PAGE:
How to Keep Your Food Budget and Waistline in Check

Ok. You just moved into your home somewhere in metro Atlanta and you are settling into your new job and your new environment.  Let’s say, you have been getting into this routine for about six months now and you start to notice that you have been overspending each month.  How can you start to trim some of the fat from your excessive spending sprees each month and develop a budget for yourself?

One thing that I have noticed is that food is the most expensive thing that I buy each month.  And yes, there may be sites that tell you to cut coupons and get things at a discount but are the things that you get with coupons even necessary?  More importantly, are these things really healthy for you?  There are so many considerations when it comes to feeding yourself and your family and let me tell you that there are no cut and dry answers.  If you have discounts, by all means use them but here, I’m going to include you in on some simple hacks that I use in order to save money and be a little healthier in the process.  Trust me, food is a runaway, variable expense that you have to control because it alone can make you broke each month.

I recently started working out at the gym with a trainer and I’m proud of myself for it.  My personal trainer helped me realize how much I was getting wrong with my diet.  All of the wrong choices I was making with my diet was the root of all the excessive spending that I was doing monthly.  So the first thing you have to do in order to improve  your food budget is to decide that you are going to eat better.  I know this isn’t the answer that you probably want to hear but look on the bright side, this change will most likely improve your health for the long term.  A good way to start to eat better is to download a calorie tracking app so that you can see just how terrible some of the things that you put into your body are.  These apps will show you the sugar, fat and salt content of groceries and food that you eat at restaurants.  This alone will probably scare you into shopping and cooking for yourself more than eating out.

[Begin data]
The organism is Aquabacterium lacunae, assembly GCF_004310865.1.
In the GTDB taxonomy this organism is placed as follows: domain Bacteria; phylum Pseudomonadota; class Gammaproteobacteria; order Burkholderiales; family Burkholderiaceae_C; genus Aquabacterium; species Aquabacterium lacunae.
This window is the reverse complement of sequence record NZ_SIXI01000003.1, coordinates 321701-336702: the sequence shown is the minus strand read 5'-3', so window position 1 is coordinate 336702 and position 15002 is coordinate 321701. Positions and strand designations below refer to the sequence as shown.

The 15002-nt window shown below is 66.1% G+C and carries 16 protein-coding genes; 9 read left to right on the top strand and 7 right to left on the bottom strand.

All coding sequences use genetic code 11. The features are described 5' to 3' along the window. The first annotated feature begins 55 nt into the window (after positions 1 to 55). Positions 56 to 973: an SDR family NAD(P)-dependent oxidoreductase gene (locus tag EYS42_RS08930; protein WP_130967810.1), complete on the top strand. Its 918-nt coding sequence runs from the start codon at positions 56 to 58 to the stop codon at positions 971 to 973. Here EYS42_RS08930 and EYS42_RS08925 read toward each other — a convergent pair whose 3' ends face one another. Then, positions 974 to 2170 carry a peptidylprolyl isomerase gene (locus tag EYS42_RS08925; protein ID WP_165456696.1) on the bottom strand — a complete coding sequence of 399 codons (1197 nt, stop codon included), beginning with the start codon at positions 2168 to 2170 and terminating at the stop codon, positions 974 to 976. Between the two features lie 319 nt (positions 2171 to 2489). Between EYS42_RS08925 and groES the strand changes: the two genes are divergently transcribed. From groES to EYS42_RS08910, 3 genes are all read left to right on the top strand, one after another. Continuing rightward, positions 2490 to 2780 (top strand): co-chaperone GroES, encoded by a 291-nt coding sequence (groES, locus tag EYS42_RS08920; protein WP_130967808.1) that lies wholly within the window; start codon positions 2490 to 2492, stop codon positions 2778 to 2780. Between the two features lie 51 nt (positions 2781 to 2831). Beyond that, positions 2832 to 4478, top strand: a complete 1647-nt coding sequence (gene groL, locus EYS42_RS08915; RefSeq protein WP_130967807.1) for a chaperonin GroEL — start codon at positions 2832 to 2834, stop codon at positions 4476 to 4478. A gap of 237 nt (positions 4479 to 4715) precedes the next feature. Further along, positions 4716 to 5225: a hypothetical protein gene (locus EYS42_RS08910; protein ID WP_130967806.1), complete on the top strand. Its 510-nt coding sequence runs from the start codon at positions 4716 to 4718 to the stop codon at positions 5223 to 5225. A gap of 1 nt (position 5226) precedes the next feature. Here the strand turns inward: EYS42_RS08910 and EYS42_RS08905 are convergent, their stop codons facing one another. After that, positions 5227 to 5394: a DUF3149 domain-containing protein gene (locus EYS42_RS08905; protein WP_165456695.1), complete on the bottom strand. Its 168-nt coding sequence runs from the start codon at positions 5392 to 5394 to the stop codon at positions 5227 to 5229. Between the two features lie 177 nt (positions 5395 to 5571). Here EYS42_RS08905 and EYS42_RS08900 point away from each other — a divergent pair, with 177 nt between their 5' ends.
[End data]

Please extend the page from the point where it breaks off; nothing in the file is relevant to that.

Once you finish this shock treatment, you will discover that food is one part energy one part waste (and the waste part is huge) so you will need to train your taste buds to eat what give you more energy and less waste so you won’t be sluggish throughout the day.  For instance, you may not need to eat fast food biscuits or pancakes every morning which could cost $5-6 dollars per morning.  Perhaps you should eat a piece of fruit or oatmeal or something light to start the day.  Your body doesn’t need that much excitement anyway first thing in the morning, so train your body to start to eat healthier breakfast.  This will make you feel better and save you $30 a week.  If you are the type that fruit doesn’t suffice as much as that big, tasty biscuit breakfast, try eating healthy, high energy snacks between breakfast and lunch.  Avoid stopping at the vending machine for that on the go snack that may run you about $1 per day and $5 dollars by the end of the week.